Oman Medical Journal [2018], Vol. 33, No. 5: 365-366 

Hypertension in Oman: Where Do We Stand?

Ibrahim Al-Zakwani1* and Khamis Al-Hashmi2

1Department of Pharmacology and Clinical Pharmacy, College of Medicine and Health Science,Sultan Qaboos University, Muscat, Oman

2Department of Physiology, College of Medicine and Health Sciences, Sultan Qaboos University, Muscat, Oman

article info

Hypertension (HTN), also known as high blood pressure (BP), is a global public health concern. It is associated with significant morbidity and mortality contributing to coronary heart disease (CHD), stroke, and kidney failure as well as premature death and disability.1 In 2008, the World Health Organization (WHO) approximated that 40% of adults, aged ≥ 25 years, had been diagnosed with HTN with the prevalence highest in Africa (46%) and lowest in the USA (35%). In the WHO Eastern Mediterranean Region, the prevalence of HTN was estimated at 42%.2,3 There has been a progressive increase in the prevalence of HTN in Oman in the last few decades. Recent data from the Oman World Health Survey estimated the prevalence of HTN in Oman at 41.5%4 compared to 27% reported by the National Blood Pressure Survey, which was conducted in 1991.5 This increased prevalence is in parallel with increases in obesity and other cardiometabolic diseases as a sequel for aging and changes in diet and lifestyle.1

Reducing BP by 10/5 mmHg lowers the risk of CHD events by 22% and strokes by 41%.6 A number of studies have been conducted in Oman to determine BP goal attainment of the population.7–10 BP goal attainment has remained largely low ranging from 39%9 to 55%8 with diabetics faring the worst at 30%.11 Various hypotheses have been put forward to explain such discrepant low goal attainment numbers. Because of the asymptomatic nature of HTN, up to 60% of patients have been reported to discontinue treatment.12 Other reasons include forgetfulness, side effects, complex regimens, cost of medication, and a lack of patient knowledge as to the consequences of non-adherence.13 Physicians could also have contributed to this by their reluctance to change or intensify antihypertensive medications when BP is not controlled.13 The attainment of these BP goals will now become even more challenging as the thresholds have recently become more stringent from < 130/90 mmHg to < 120/80 mmHg.14 Most of the above mentioned studies were based on office BP measurements and might have overlooked masked HTN or masked uncontrolled HTN (which was reported to be 14.5%) and requires 24-hour ambulatory BP monitoring.15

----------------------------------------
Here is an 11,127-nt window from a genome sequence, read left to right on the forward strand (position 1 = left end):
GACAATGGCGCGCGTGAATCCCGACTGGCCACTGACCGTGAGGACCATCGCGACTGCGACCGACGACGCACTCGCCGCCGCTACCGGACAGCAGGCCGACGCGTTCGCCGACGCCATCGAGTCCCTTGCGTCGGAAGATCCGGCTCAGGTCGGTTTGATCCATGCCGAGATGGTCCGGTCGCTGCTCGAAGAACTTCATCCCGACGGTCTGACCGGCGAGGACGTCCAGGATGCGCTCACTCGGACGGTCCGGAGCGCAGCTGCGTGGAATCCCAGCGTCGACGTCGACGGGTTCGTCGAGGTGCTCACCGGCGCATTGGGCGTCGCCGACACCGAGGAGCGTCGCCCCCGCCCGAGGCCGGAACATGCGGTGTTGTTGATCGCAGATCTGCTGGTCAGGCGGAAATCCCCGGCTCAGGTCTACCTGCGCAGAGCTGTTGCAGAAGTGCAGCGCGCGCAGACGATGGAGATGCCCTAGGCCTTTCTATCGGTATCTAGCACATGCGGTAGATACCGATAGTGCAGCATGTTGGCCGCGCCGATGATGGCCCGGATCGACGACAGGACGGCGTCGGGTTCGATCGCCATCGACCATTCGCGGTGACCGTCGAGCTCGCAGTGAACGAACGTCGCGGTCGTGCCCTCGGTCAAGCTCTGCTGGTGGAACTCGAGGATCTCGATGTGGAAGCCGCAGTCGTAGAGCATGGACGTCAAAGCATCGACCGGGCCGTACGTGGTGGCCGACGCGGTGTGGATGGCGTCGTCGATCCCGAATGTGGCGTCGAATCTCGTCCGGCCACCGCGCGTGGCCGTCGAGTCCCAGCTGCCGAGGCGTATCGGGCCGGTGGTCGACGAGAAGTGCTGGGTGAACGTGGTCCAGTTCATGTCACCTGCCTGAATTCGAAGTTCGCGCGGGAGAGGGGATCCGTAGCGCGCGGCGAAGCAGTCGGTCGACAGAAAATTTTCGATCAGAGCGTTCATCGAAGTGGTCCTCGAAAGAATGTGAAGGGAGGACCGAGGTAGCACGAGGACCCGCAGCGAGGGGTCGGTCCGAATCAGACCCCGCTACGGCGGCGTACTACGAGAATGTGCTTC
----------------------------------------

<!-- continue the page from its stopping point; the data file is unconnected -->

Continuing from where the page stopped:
As recommended by the WHO, addressing behavioral risk factors, which are influenced by working and living conditions, are also crucial to tackling this killer disease. These include an unhealthy diet and increased salt intake, harmful use of alcohol, physical inactivity, and tobacco use.1 Other secondary causes such as kidney disease, endocrine disease, obstructive sleep apnea, and malformations of blood vessels need to be ruled out.


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